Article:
"We don't deny that we advised the kaziat to stop reading the call to
prayer via loudspeakers," Ergesh Ormonov, head of the commission for
religious affairs for Jalal-abad region, told Keston on 28 November.
"Jalal-abad region is not inhabited solely by Muslims, and we must not
forget the rights of representatives of other faiths. The first call to Islamic
prayer is made early in the morning and wakes up not only Muslims, but
also representatives of other faiths."

However, Abdumalik Sharipov, an expert on religious issues at the Jalal-
abad human rights organisation Justice, believes that the ban on the use of
loudspeakers is symptomatic of a new policy adopted by the authorities
towards Muslims. "Since the terrorist attacks in the United States on 11
September, the authorities have been trying to assert their control over the
activity of Islamic organisations," he told Keston in Jalal-abad on 28
November. "Repression of Muslims who refuse to follow the instructions
of the secular authorities has increased. For example, members of the
Hizb-ut-Tahrir party, which is banned in Kyrgyzstan, are now being given
longer periods of imprisonment." (END)

II. RUSSIA: CHALLENGE TO REGIONAL MISSIONARY LAW
FAILS

by Geraldine Fagan, Keston News Service

Despite strong criticism from religious minorities, a law which controls
missionary activity, adopted in Russia's southern Belgorod region in
January (see KNS 31 May 2001) remains all but unchanged after a legal
challenge failed.

The Supreme Court of the Russian Federation on 3 December rejected a
protest by Belgorod's public prosecutor against the failure by that region's
court to overturn parts of a local law regulating missionary activity.

Public Prosecutor Pavel Kondrashov's first protest against the law, which
was signed by governor Yevgeni Savchenko on 19 March, came on 18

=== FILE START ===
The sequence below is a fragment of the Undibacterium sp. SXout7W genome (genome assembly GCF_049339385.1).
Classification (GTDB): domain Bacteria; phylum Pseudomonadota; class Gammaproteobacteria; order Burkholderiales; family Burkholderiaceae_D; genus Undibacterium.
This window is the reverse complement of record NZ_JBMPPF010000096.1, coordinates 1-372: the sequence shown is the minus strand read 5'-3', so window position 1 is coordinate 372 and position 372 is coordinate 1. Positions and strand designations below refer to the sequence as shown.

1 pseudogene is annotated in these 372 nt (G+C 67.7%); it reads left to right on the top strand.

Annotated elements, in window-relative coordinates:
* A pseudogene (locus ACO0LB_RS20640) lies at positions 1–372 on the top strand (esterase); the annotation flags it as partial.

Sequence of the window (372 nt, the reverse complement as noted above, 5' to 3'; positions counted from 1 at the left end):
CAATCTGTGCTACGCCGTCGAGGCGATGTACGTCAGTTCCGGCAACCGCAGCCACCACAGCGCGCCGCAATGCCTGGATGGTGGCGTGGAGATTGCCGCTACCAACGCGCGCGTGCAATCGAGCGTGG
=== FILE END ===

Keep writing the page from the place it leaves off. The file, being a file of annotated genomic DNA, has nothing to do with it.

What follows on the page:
May, when he sent a formal protest to Belgorod's regional duma
(parliament) disputing four of its provisions as contradicting federal law:
Parts 1, 6, and 7 of Article 3, and Article 4.

These stipulate respectively that 1) missionary activity is the right of
certified representatives of a religious organisation; 2) residents of other
Russian regions intending to carry out missionary activity in Belgorod
must submit to the local authorities a document confirming their
affiliation to a particular religious organisation, a copy of their invitation
to the region, an itinerary of their stay, and proof of local registration; 3)
foreign citizens are prohibited from conducting missionary activity if they
have come to Belgorod for a different reason; and 4) those violating the
law face a fine of between 50 and 100 times the minimum wage and the
cessation of their missionary activity for repeated violations.

Subsequent to the Belgorod duma's rejection of this protest by an official
decree dated 10 July, the case was considered by Belgorod's regional
court. On 21 August its judge, Vera Motlokhova, ruled that only one
provision be struck down - the second part of Article 4, which states that
repeated violations incur a ban. At no stage were other aspects of the law
considered, such as the broad definition of the activity subject to
regulation ("the direct or indirect dissemination of doctrines and religious
practices: among those of another faith or nonbelievers" (Article 2, Part